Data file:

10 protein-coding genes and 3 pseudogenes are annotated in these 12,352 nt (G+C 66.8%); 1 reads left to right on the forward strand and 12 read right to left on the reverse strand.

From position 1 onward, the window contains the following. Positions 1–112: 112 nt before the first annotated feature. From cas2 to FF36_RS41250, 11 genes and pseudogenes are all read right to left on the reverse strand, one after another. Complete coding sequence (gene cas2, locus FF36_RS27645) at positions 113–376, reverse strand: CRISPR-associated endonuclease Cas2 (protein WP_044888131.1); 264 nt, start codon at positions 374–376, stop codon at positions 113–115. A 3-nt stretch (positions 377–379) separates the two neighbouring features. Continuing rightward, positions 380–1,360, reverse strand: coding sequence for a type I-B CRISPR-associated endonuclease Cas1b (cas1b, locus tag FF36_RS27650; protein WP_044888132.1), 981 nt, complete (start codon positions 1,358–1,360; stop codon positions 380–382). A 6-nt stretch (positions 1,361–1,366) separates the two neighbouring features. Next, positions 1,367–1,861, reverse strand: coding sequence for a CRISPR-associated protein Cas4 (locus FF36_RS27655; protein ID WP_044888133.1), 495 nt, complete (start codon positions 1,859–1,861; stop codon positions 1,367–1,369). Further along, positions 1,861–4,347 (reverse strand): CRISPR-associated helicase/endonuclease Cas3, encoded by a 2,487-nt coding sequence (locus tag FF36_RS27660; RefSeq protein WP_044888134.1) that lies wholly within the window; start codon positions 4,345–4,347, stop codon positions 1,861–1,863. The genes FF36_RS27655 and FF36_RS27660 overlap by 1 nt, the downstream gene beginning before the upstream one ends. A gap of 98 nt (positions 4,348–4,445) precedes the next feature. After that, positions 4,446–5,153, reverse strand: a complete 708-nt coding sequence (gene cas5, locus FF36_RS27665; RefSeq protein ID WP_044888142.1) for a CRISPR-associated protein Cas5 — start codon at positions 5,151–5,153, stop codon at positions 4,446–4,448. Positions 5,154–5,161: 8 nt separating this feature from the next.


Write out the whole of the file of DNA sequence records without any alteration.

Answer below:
10 protein-coding genes and 3 pseudogenes are annotated in these 12,352 nt (G+C 66.8%); 1 reads left to right on the forward strand and 12 read right to left on the reverse strand.

From position 1 onward, the window contains the following. Positions 1–112: 112 nt before the first annotated feature. From cas2 to FF36_RS41250, 11 genes and pseudogenes are all read right to left on the reverse strand, one after another. Complete coding sequence (gene cas2, locus FF36_RS27645) at positions 113–376, reverse strand: CRISPR-associated endonuclease Cas2 (protein WP_044888131.1); 264 nt, start codon at positions 374–376, stop codon at positions 113–115. A 3-nt stretch (positions 377–379) separates the two neighbouring features. Continuing rightward, positions 380–1,360, reverse strand: coding sequence for a type I-B CRISPR-associated endonuclease Cas1b (cas1b, locus tag FF36_RS27650; protein WP_044888132.1), 981 nt, complete (start codon positions 1,358–1,360; stop codon positions 380–382). A 6-nt stretch (positions 1,361–1,366) separates the two neighbouring features. Next, positions 1,367–1,861, reverse strand: coding sequence for a CRISPR-associated protein Cas4 (locus FF36_RS27655; protein ID WP_044888133.1), 495 nt, complete (start codon positions 1,859–1,861; stop codon positions 1,367–1,369). Further along, positions 1,861–4,347 (reverse strand): CRISPR-associated helicase/endonuclease Cas3, encoded by a 2,487-nt coding sequence (locus tag FF36_RS27660; RefSeq protein WP_044888134.1) that lies wholly within the window; start codon positions 4,345–4,347, stop codon positions 1,861–1,863. The genes FF36_RS27655 and FF36_RS27660 overlap by 1 nt, the downstream gene beginning before the upstream one ends. A gap of 98 nt (positions 4,348–4,445) precedes the next feature. After that, positions 4,446–5,153, reverse strand: a complete 708-nt coding sequence (gene cas5, locus FF36_RS27665; RefSeq protein ID WP_044888142.1) for a CRISPR-associated protein Cas5 — start codon at positions 5,151–5,153, stop codon at positions 4,446–4,448. Positions 5,154–5,161: 8 nt separating this feature from the next.